Private Equity Carve-Outs Ride Post-COVID Wave

Germaine Gurr and Arlene Arin Hahn are partners at White & Case LLP. This post is based on a White & Case memorandum by Ms. Gurr, Ms. Hahn, Darragh Byrne, Ferdinand Mason and Tzi-Yang Seow.

Last spring, Dell spun off its cloud computing business, VMWare, in a deal valued at nearly US$63 billion, with the equity from the deal funneled to existing shareholders including Dell itself and the PE firm Silver Lake Partners, Dell’s strategic financial partner since 2013.

The unconventional Dell deal serves as a bellwether for surging PE carve-out activity, and for increasingly out-of-the-box dealmaking.

Corporate divestitures to PE have boomed over the past 12 months. Following the market pause in Q2 2020, such deals spiked to highs not seen for at least four years.

H2 2020 witnessed US$254 billion in private equity carve-outs, according to data from Dealogic. The momentum carried over into 2021: In H1, US$281.1 billion in such deals was recorded, a 197% year-on-year increase. The numbers reveal a rise in deals at the top end of the market, as volume of 436 deals in H1 2021 was only a 12% rise on H1 2020—and a drop on the 520 transactions struck in the second half of 2020.

The Dell VMWare deal—though unusual in many ways—exemplified the strength of the US market for PE carve-outs. US-based deals were responsible for US$133.5 billion of deal value, nearly half of the global total.

Fit for repurpose

The pandemic forced many companies to issue debt in 2020 to raise cash to see them through the worst. Now many are reassessing their core business models and competencies and putting non-performing or strategically tangential assets on the block to raise funds and pay down those lockdown liabilities.

That suits a cash-heavy PE marketplace just fine. According to Preqin, the industry raised US$459 billion in the first half of 2021, a 51% increase on the same period last year and the highest figure in at least the past five years. The total sum of dry powder is now estimated to be in the region of US$1.9 trillion.

Much of that money will go toward straightforward leveraged buyouts of private companies and sponsor-to-sponsor deals, as well as take-privates. But carve-outs may be comparatively attractive from a valuation perspective.

Research by EY shows that PE sponsors are able to buy corporate-owned assets cheaply, for superior returns. In a sample of 12 carve-outs, PE funds were able to deliver internal rates of return (IRRs) of 34% on average—a significant improvement over the average PE IRR of 14.1%.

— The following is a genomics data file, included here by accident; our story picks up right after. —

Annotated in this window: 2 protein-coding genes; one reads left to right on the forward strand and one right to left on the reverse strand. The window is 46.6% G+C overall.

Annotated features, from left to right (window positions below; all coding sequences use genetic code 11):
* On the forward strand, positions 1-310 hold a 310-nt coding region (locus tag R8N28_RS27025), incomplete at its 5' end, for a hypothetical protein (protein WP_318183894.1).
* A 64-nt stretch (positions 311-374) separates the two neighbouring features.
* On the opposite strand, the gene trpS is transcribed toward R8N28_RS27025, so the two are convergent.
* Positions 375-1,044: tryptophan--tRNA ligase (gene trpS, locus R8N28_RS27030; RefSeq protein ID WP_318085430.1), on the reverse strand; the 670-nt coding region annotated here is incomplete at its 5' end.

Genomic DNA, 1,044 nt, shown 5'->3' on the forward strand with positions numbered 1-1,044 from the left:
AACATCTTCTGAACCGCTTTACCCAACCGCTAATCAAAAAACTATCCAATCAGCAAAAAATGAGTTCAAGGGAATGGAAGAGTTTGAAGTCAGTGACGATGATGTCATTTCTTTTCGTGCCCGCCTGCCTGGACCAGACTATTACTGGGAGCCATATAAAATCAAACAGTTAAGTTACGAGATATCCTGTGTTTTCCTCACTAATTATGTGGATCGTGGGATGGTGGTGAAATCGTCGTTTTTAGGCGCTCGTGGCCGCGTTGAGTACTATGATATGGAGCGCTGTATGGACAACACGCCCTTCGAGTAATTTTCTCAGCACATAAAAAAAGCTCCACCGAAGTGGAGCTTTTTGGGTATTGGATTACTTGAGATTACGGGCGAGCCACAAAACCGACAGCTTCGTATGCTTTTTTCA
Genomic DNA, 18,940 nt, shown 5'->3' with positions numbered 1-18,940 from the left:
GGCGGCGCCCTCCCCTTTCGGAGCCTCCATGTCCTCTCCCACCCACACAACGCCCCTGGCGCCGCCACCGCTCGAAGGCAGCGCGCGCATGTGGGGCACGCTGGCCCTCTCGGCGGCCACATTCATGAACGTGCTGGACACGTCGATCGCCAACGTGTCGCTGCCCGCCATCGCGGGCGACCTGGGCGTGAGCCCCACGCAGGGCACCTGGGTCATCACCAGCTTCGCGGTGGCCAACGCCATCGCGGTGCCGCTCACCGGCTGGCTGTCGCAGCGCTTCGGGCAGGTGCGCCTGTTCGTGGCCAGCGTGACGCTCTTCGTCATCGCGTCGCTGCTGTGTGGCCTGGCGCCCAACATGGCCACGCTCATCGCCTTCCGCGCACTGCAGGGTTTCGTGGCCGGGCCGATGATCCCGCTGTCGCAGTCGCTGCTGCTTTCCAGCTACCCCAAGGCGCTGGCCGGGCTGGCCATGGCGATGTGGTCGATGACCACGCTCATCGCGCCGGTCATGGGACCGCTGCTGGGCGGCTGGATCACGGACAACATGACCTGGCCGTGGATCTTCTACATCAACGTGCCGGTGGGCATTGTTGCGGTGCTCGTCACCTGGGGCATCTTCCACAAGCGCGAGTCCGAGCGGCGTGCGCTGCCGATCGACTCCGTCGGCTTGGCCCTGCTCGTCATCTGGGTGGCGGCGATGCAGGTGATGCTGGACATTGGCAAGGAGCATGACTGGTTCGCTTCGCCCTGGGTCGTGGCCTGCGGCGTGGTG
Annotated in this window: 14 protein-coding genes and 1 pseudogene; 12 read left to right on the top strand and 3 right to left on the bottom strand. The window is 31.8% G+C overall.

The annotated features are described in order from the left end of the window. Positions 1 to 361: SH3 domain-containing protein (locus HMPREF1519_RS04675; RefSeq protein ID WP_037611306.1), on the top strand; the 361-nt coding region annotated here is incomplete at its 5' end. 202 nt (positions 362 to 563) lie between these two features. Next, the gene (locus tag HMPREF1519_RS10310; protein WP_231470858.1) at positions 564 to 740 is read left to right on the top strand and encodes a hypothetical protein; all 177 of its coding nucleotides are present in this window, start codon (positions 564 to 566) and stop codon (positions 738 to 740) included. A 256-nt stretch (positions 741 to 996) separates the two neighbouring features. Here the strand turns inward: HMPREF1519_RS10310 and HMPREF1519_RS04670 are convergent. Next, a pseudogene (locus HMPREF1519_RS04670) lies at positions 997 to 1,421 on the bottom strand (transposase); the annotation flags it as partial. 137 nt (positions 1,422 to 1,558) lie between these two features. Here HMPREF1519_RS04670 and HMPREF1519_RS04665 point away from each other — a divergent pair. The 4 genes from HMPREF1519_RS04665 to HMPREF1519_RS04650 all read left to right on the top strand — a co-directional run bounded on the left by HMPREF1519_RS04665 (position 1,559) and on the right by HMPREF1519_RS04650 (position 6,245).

Energy and utilities spark

The technology sector dominates in the PE carve-out space, with 84 transactions in the computers & electronics sector in H1 bringing in US$84.3 billion. This was the largest value of any sector, and represents more than a sevenfold increase on the US$11.8 billion in deal value recorded in H1 2020.

But energy and utilities carve-outs also are hot. Notable deals include an EIG Energy Partners-led consortium buying a 49% stake in Saudi Aramco’s oil pipelines business for US$12.4 billion. The deal involved a so-called “lease and lease-back arrangement” that sees EIG and its co-investors own nearly half the rights to 25 years’ worth of tariff payments for oil transported through Saudi Aramco’s stabilized crude oil pipeline network.

In another infrastructure deal, valued at US$11.7 billion, Meridiam, Global Infrastructure Partners and Caisse des Dépôts et Consignations carved out the unwanted assets left over from the mega merger between French waste water management giants Veolia and Suez.

These two deals helped boost total value for the oil & gas and energy & utility sectors, respectively. The oil & gas sector saw value nearly double from US$11.1 billion in H1 2020 to US$21.8 billion in the equivalent period this year, while volume ticked up from 10 to 16 deals. Energy & utilities saw deal value rise by 260% year on year to US$29.5 billion, while volume rose by 3% to 39 transactions.

From spinoff to SPAC

In some recent cases, carve-outs to PE are merely a first step toward a public listing via SPAC.

In 2020, fuel cell manufacturer Horizon Fuel Cell Technologies spun off Hyzon Motors, a manufacturer of hydrogen fuel cell commercial vehicles, with seed money from TotalEnergies Carbon Neutrality Ventures and others. In July 2021, Hyzon went public through a US$2.7 billion SPAC business combination with Decarbonization Plus Acquisition Corp. The merger and listing set up Horizon to begin production of heavy-duty trucks and coach buses.

And in February, Ardagh Group spun off its metal packaging business through a merger with a listed SPAC backed by billionaire Alec Gores, in a deal that values the new company at US$8.5 billion.

Separation anxiety

Assets are in ample supply, and carve-outs make bigger profits. That makes plenty of justification for pursuing transactions that have a reputation for being difficult to pull off.

Extricating a business from its parent can make for a thorny transaction. The balance sheet has to be divided up, and there is often overlap with business being retained by the vendor. Typically, operations are enmeshed, both sides sharing sales teams, IT infrastructure, logistics, HR and other back-office functions. These deals can also be disruptive, potentially destabilizing customer and supplier activities.

Due diligence—legal, financial and commercial—is thus especially important for carve-outs. PE funds have to know exactly what it is they are acquiring—and what they’re not. It also helps to gain a true picture of the cost synergies that will be lost as part of extracting the business as a standalone entity. That will naturally influence price negotiations.

But with so much capital at private equity’s disposal, and so much pressure on companies to hone their strategies and raise cash, the opportunity more than outweighs the challenge.

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